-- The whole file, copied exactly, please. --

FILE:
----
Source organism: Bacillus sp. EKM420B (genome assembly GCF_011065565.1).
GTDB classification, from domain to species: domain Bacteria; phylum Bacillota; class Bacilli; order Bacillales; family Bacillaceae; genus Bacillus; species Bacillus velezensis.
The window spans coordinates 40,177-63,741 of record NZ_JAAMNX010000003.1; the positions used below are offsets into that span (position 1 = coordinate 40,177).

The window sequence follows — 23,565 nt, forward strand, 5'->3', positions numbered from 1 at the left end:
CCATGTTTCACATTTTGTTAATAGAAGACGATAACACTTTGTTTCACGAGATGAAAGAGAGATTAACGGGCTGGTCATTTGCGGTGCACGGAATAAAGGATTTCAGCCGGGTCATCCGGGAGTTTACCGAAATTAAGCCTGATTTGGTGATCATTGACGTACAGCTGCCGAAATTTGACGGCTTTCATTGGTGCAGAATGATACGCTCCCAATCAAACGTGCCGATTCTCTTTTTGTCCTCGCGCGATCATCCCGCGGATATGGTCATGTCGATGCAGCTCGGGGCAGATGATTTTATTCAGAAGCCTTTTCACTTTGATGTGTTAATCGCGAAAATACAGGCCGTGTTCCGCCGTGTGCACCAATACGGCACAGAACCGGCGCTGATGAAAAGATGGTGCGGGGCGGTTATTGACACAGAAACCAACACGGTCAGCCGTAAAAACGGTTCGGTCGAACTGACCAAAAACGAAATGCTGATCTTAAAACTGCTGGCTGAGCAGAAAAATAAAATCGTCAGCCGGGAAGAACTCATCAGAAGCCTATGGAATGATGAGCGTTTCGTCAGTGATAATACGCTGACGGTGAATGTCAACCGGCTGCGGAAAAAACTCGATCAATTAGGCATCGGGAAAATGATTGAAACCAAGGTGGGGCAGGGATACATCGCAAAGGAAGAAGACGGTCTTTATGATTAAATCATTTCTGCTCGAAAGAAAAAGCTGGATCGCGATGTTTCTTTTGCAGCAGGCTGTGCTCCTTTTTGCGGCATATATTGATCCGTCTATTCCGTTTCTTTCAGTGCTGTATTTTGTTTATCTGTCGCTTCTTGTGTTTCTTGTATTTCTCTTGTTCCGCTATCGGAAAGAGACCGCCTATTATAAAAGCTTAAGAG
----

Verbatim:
Source organism: Bacillus sp. EKM420B (genome assembly GCF_011065565.1).
GTDB classification, from domain to species: domain Bacteria; phylum Bacillota; class Bacilli; order Bacillales; family Bacillaceae; genus Bacillus; species Bacillus velezensis.
The window spans coordinates 40,177-63,741 of record NZ_JAAMNX010000003.1; the positions used below are offsets into that span (position 1 = coordinate 40,177).

The window sequence follows — 23,565 nt, forward strand, 5'->3', positions numbered from 1 at the left end:
CCATGTTTCACATTTTGTTAATAGAAGACGATAACACTTTGTTTCACGAGATGAAAGAGAGATTAACGGGCTGGTCATTTGCGGTGCACGGAATAAAGGATTTCAGCCGGGTCATCCGGGAGTTTACCGAAATTAAGCCTGATTTGGTGATCATTGACGTACAGCTGCCGAAATTTGACGGCTTTCATTGGTGCAGAATGATACGCTCCCAATCAAACGTGCCGATTCTCTTTTTGTCCTCGCGCGATCATCCCGCGGATATGGTCATGTCGATGCAGCTCGGGGCAGATGATTTTATTCAGAAGCCTTTTCACTTTGATGTGTTAATCGCGAAAATACAGGCCGTGTTCCGCCGTGTGCACCAATACGGCACAGAACCGGCGCTGATGAAAAGATGGTGCGGGGCGGTTATTGACACAGAAACCAACACGGTCAGCCGTAAAAACGGTTCGGTCGAACTGACCAAAAACGAAATGCTGATCTTAAAACTGCTGGCTGAGCAGAAAAATAAAATCGTCAGCCGGGAAGAACTCATCAGAAGCCTATGGAATGATGAGCGTTTCGTCAGTGATAATACGCTGACGGTGAATGTCAACCGGCTGCGGAAAAAACTCGATCAATTAGGCATCGGGAAAATGATTGAAACCAAGGTGGGGCAGGGATACATCGCAAAGGAAGAAGACGGTCTTTATGATTAAATCATTTCTGCTCGAAAGAAAAAGCTGGATCGCGATGTTTCTTTTGCAGCAGGCTGTGCTCCTTTTTGCGGCATATATTGATCCGTCTATTCCGTTTCTTTCAGTGCTGTATTTTGTTTATCTGTCGCTTCTTGTGTTTCTTGTATTTCTCTTGTTCCGCTATCGGAAAGAGACCGCCTATTATAAAAGCTTAAGAG